While he was not penalized on the play, the NHL characterized the hit as violating league rules on interference, charging and illegal contact to the head. Citing his previous history, league disciplinarian Brendan Shanahan suspended Raffi for 25 games for the hit—tied for the second-longest suspension for an on-ice incident in modern NHL history—sidelining Torres for the rest of the playoffs.
The league reduced Raffi's suspension to 21 games on appeal over the summer. He served 13 games of the suspension during the Stanley Cup playoffs and then missed the first 8 games of the 2012–13 NHL season, which was completed on February 1, 2013.
San Jose Sharks and 41-game suspensionEdit
On April 3, 2013, Raffi was traded to the San Jose Sharks for a third-round draft pick in the 2013 draft.
On April 16, 2013, he made his first shootout attempt in two years against the Los Angeles Kings to give the Sharks the 3-2 victory. He scored the game-winning goal in overtime of Game Two of round one for the Sharks against his former team, the Vancouver Canucks. The Sharks swept the series.
In Game 1 of the second round of the 2013 Stanley Cup playoffs against the Kings, Raffi recorded a hit on Jarret Stoll, injuring him. The hit was an illegal check to the head and he was a repeat offender.
On May 16, 2013, the NHL suspended him for the remainder of the second round which the Sharks lost.
On June 20, 2013, the Sharks announced that they had re-signed Raffi to a three-year contract.
In the second 2013 preseason game against the Anaheim Ducks, Raffi collided with Emerson Etem, causing him to injure his ACL, and was out until mid-February of the 2013–14 NHL season. He returned to the Sharks on February 27, 2014 against the Flyers.
Raffi recorded three points during the Sharks opening round seven game loss to the Los Angeles Kings in the 2014 Stanley Cup Playoffs. He then missed the entire 2014–15 NHL season due to injury.
On October 3, 2015, in a preseason game against the Ducks, Raffi was assessed a match penalty for a late, illegal check to the head of forward Jakob Silfverberg. The NHL stated the hit would be under review.
On October 5, 2015, he was suspended a record-shattering 41 games by the league, half of the regular season. Raffi forfeited $440,860.29 in salary, which was deposited into the Players' Emergency Assistance Fund.
While the record for longest suspension is held by Billy Coutu (who was suspended for life in 1927), Raffi holds the distinction of the longest non-lifetime ban which was previously held by Chris Simon for an incident in 2007, also making it the longest-ever NHL suspension for a hit on another player.
Raffi did not appeal the suspension and he apologized to Silfverberg. The Sharks general manager Doug Wilson supported the suspension, saying his hit was "unacceptable and has no place in our game."
After returning from his suspension, the Sharks assigned Raffi to their AHL affiliate, the San Jose Barracuda on a conditioning loan.
On August 30, 2016, Raffi signed a PTO with the Carolina Hurricanes, but he was released on October 6, 2016.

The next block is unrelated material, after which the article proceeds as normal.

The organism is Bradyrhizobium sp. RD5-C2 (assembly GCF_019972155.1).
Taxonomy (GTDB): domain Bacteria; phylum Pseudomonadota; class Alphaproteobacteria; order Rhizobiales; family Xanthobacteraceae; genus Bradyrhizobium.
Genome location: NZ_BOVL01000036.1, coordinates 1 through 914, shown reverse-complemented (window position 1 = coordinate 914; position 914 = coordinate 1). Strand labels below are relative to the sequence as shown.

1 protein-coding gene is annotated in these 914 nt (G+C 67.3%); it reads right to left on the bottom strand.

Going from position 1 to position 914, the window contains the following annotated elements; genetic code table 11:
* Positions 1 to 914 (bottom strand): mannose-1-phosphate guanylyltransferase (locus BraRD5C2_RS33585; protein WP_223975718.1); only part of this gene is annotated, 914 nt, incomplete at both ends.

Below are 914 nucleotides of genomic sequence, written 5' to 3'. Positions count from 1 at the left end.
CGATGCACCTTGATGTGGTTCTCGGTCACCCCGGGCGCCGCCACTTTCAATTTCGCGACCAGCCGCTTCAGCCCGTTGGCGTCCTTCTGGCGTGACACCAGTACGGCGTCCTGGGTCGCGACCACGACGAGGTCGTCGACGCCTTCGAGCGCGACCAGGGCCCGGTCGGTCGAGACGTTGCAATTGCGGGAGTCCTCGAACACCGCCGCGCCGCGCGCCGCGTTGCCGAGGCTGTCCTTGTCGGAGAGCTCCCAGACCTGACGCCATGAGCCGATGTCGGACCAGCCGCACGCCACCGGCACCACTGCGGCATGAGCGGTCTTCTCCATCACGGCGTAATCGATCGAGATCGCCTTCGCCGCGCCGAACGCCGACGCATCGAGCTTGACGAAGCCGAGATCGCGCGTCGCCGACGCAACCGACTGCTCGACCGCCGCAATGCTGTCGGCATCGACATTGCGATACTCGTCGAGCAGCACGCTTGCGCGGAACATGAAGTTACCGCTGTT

On November 5, 2016, he officially announced his retirement from hockey.
Regular season and playoffsEdit
|2001–02||Bridgeport Sound Tigers||AHL||59||20||10||30||45||20||8||9||17||26|
|2001–02||New York Islanders||NHL||14||0||1||1||6||—||—||—||—||—|
|2002–03||Bridgeport Sound Tigers||AHL||49||17||15||32||54||—||—||—||—||—|
|2002–03||New York Islanders||NHL||17||0||5||5||10||—||—||—||—||—|
|2008–09||Columbus Blue Jackets||NHL||51||12||8||20||23||4||0||2||2||2|
|2009–10||Columbus Blue Jackets||NHL||60||19||12||31||32||—||—||—||—||—|
|2012–13||San Jose Sharks||NHL||11||2||4||6||4||5||1||0||1||2|
|2013–14||San Jose Sharks||NHL||5||3||2||5||7||7||2||1||3||18|
|2015–16||San Jose Barracuda||AHL||6||0||0||0||5||—||—||—||—||—|
|Competitor for Canada|
|World Junior Championships|
Raffi represented Canada with the country's under-20 team at the 2001 World Junior Championships in Moscow. He scored three goals and five points over seven games as Canada won the bronze medal. They lost the semi-final to Finland before defeating Sweden 2–1 in the consolation game.
He scored the game-winning goal against Sweden 37 seconds into overtime.
Raffi was born in Toronto, Ontario, Canada to Juan and Anna Torres. His father emigrated from Mexico City with his family in the early 1970s while his mother is from Lima, Peru, and is of Greek, Italian, and Serbian ancestry.
Juan worked several jobs to support his family, including car inspecting and assembly for General Motors, newspaper delivery for the Toronto Sun, construction and general contracting.
Anna stayed at home until after Raffi and his siblings grew up, at which point she became a personal trainer. The two met in Toronto.
At one point, his father became unemployed and the family applied to the Toronto Maple Leafs Foundation to financially support Raffi's hockey career. He is the second youngest among his three brothers.
Raffi and his wife, Gianna and they reside in Whitchurch-Stouffville.
In 2011, his Halloween costume prompted criticism as he & his wife donned blackface dressed up as a rapper Jay-Z and Gianna as Beyoncé.